After one week, we had our weigh-in on Monday.  Waist Watchers ended up in 19th place out of thirty teams.  Not very impressive, to be sure, but we could have done worse.  As for myself, I was not able to weigh in until Wednesday, as I was away in Marysville for my niece’s high school graduation on Monday.

Well, you know what traveling can do to one’s waistline.  There is the constant temptation of junk food and fast food on the interstate.  Compound this with celebratory cake and ice cream, the superb cooking of my mother-in-law and sister-in-law, and an excellent restaurant meal on the drive home.

Well, ha ha ha and poo on all of that!  I ate salad, coffee and a very, very sour pickle on the trip up.  I ate only one delightful home-cooked meal and I managed to summon sufficient will power to skip the cake and ice cream.  As for the excellent meal on the way home, I went easy on the bread and ate mostly salad and vegetable-laden minestrone soup.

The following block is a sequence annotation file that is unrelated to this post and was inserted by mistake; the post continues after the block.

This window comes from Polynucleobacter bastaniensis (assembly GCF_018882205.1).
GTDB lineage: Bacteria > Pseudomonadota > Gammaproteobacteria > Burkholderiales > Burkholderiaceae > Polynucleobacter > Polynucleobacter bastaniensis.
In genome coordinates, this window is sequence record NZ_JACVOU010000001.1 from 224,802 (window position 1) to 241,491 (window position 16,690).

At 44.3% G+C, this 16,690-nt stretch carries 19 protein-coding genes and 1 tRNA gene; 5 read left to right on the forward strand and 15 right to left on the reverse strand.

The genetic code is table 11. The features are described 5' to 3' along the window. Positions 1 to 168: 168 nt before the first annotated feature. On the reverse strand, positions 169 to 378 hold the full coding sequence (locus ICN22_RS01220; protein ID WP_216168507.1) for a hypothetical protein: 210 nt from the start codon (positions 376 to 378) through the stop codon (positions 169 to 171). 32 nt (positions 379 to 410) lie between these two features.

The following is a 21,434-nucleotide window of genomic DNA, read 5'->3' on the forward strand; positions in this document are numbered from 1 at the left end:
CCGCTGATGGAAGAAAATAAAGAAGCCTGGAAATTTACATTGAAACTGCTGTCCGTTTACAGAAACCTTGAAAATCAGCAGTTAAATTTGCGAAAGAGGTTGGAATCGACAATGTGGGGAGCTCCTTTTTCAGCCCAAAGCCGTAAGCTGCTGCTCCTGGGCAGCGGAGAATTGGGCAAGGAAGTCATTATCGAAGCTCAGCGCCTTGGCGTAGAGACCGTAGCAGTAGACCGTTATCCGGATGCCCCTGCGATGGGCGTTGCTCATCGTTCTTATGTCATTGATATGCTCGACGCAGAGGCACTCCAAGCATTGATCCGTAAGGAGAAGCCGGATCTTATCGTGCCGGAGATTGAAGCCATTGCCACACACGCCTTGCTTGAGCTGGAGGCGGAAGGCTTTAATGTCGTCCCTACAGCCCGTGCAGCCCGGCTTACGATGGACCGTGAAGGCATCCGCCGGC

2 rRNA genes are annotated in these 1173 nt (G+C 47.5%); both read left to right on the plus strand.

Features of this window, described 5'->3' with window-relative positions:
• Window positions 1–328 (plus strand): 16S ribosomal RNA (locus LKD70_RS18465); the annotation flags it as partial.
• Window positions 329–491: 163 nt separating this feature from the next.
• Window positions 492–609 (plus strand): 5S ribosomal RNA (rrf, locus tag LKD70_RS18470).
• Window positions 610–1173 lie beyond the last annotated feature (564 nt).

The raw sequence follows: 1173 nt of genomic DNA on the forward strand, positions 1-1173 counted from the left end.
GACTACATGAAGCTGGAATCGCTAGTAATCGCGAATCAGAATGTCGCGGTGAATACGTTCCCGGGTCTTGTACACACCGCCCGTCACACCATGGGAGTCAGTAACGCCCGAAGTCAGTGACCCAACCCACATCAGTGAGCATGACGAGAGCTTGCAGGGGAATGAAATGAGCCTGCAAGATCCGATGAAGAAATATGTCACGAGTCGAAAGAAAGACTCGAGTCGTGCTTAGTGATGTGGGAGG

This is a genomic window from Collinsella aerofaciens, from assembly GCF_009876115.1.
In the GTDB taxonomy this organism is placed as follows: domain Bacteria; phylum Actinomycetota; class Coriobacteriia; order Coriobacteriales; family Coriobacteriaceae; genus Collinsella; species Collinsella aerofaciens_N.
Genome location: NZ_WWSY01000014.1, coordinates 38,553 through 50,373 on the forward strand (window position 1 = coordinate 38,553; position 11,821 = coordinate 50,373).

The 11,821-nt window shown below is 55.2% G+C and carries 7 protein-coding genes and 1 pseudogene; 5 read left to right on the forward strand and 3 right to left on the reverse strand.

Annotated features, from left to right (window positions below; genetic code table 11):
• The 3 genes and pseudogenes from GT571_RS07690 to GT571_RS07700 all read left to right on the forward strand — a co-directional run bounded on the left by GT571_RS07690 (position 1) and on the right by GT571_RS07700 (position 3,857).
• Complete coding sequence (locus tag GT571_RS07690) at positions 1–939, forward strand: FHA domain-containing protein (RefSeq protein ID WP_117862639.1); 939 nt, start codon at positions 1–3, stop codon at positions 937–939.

So what was the result?  I lost ten pounds!  That put me far in the lead of anyone else on my team.  It was the least I could do, considering that I weigh over one hundred pounds more than any of my teammates.  The team and individual winners of this challenge are determined by percentage of body weight lost, not number of pounds lost.  This is fair in that it creates a more level playing field, although it means that I have my work cut out for me.

The one award in this contest that I am 100% guaranteed not to win is the one for longevity and perseverance, won by the participant who maintains the greatest of his or her weight loss for an entire year.  I will be quite content just to get through these eleven weeks.  Keeping it off for a year would require lifestyle changes that (let’s face it) I am just not willing to make.